Yesterday, NASCAR announced the penalties assessed to all three Joe Gibbs Racing teams for unapproved oil pans found on the No. 11, No. 18 and No. 20 cars prior to the first practice session at Michigan International Speedway on Friday.
Mike Ford, Dave Rogers and Greg Zipadelli, Crew Chiefs for the No. 11, No. 18 and No. 20 respectively have each been fined $50,000 and placed on probation through December 31st under Sections 12-1 (actions detrimental to stock car racing), 12-4-J (any determination by NASCAR officials that the race equipment used in an event does not conform to NASCAR rules detailed in Section 20 of the NASCAR rule book, or has not been approved by NASCAR prior to the event), and 20-5.5.4A (oil pan, failure to submit component).
Additionally, Car Chiefs Chris Gillin (No. 11), Weslet Sherrill (No. 18) and Jason Shapiro (No. 20) along with Jimmy Makar, Senior Vice President of Racing Operations have been placed on probation until December 31st.
JGR officials have said they will not appeal NASCAR’s ruling.
“We received NASCAR’s ruling today with regard to penalties for having oil pans on our cars that had not been submitted for approval prior to going through inspection on Friday,” JGR officials said in a statement. “Although the parts were not illegal, we did not follow the proper submission for approval process. We will not appeal NASCAR’s ruling.”
Frankly, I can’t blame them for not appealing the penalties. For a team like Joe Gibbs Racing, a penalty that didn’t involve points isn’t worth giving the NASCAR Appeals Board another chance to look at. But did NASCAR make the right call in this situation?
In a word, yes. Because the violations were found prior to qualifying and the race, there was no performance advantage to be gained throughout the racing weekend, and therefore no reason for a points penalty. And besides, it’s about on par with other violations found at that point during the weekend.
Take Peter Rondeau, crew chief for Regan Smith’s No. 78 for instance. A violation was found under sections 12-1 (actions detrimental to stock car racing) and 20-2.3A (improperly attached weight) during practice. And in that case, the fine was simply $25,000.
Compare that to Kyle Busch’s No. 18 that was found too short following a third-place finish at Pocono. In that instance, the failure to meet minimum height requirements during race conditions gave NASCAR reason enough to dock the driver and owner six points, or the equivalent of a ninth-place finish.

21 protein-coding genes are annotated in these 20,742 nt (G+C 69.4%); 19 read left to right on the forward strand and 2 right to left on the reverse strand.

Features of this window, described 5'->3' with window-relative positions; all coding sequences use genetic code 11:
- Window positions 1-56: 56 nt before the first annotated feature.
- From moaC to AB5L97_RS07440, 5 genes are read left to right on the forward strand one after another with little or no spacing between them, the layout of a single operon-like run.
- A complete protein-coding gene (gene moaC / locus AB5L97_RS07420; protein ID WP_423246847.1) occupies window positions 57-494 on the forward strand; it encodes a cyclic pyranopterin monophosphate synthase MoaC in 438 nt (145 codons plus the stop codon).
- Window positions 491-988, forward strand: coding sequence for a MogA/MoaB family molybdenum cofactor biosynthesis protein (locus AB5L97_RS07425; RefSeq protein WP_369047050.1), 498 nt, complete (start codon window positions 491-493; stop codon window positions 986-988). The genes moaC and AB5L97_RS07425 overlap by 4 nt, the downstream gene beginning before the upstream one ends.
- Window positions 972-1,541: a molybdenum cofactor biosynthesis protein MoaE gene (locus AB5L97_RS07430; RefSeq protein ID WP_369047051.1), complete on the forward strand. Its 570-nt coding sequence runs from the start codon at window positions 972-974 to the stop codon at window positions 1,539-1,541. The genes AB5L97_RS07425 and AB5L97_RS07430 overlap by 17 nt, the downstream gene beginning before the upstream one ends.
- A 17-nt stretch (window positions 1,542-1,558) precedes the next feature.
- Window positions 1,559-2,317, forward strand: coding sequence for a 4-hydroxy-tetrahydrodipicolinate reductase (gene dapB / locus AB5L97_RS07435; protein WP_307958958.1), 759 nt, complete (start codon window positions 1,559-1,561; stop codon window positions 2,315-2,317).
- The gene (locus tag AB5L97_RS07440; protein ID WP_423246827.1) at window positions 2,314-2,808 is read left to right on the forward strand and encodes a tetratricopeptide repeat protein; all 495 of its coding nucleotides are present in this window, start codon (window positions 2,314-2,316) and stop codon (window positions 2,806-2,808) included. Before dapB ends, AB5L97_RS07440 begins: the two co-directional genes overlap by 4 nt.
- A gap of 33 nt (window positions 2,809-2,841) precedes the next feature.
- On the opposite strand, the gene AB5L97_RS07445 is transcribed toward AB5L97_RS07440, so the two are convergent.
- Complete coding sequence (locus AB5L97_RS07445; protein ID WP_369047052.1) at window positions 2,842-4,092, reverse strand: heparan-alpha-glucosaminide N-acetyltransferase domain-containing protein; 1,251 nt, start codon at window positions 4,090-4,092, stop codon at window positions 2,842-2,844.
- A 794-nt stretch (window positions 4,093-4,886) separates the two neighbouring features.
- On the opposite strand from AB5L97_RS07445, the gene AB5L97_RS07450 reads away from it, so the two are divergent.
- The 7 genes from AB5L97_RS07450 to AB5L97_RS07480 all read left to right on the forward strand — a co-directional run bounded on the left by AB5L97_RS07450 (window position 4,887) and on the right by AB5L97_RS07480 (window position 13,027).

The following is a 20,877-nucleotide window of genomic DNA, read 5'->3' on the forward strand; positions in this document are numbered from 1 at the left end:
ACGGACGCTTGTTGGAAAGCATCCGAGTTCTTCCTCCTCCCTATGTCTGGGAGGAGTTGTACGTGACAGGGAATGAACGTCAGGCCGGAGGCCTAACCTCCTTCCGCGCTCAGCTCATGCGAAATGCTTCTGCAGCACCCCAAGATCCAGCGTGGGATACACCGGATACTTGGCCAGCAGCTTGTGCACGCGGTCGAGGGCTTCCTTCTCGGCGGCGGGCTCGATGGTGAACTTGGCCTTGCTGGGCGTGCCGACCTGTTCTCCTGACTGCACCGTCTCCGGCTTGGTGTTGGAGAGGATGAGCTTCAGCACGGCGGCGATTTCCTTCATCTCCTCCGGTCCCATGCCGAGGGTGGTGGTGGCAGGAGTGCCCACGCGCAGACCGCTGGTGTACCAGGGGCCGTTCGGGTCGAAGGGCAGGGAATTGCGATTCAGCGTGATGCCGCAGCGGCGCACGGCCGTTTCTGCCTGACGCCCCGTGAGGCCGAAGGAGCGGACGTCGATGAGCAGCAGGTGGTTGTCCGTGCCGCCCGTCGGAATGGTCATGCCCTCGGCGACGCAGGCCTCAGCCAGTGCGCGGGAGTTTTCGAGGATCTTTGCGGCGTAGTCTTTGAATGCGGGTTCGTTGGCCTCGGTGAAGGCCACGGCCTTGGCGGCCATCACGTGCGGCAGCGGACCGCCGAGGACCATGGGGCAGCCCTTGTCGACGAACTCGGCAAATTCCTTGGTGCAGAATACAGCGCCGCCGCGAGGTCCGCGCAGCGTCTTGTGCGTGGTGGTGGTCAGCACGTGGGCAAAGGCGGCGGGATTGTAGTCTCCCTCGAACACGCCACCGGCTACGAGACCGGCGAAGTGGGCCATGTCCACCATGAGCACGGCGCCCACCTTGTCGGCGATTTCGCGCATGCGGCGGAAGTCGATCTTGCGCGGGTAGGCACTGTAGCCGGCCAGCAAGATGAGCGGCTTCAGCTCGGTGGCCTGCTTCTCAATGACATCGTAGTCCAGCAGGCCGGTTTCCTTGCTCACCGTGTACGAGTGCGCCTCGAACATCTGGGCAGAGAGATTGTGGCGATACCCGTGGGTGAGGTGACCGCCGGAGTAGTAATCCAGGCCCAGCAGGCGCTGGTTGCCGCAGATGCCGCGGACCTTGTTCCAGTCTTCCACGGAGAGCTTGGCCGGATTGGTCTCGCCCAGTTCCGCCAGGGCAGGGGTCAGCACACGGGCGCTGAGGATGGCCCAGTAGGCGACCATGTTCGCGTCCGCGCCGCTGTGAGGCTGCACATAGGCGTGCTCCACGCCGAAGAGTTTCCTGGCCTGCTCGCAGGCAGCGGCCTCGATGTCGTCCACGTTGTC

Then there’s the unapproved weight found on Regan Smith’s No. 78 car back at Auto Club Speedway in March. The penalty? $25,000 for violating Sections 12-1 (actions detrimental to stock car racing) and 20-2.3A (improperly attached weight). And if that’s not enough, take a look back at last season when Jimmy Elledge, crew chief for the No. 83 team was fined $25,000 after a violation was found during practice at Indianapolis Motor Speedway last July.
Having said all of that, there’s no doubt in my mind that there _could_ have been a performance advantage to each car thanks to a lower center of gravity caused by the extra weight in the oil pans. However, it’s hard to issue a penalty based on a “what if” since none of the cars hit the track with the unapproved part.
In fact, it’s something my husband and I discussed earlier Tuesday afternoon. He argued that because of the weight difference — the unapproved pans weighed 25-30 pounds compared to the typical four to five pound weight–there was clearly an intent in hopes of grabbing an advantage. And like all sports debates do to us, it sparked a discussion, one that in the end we came to an agreement on — you can’t prove intent even though there was such a large weight difference.
Simply put, NASCAR got the penalty call correct. Now had the part in question been found in post-qualifying, I would have expected to see the times for all three drivers disallowed, and I would have expected a points penalty if it was found in post-race inspection. Anything more than a monetary fine and probation would have been unfair to the teams that clearly didn’t get anything more out of their cars since the illegal parts were found long before it would give them an edge over the competition.
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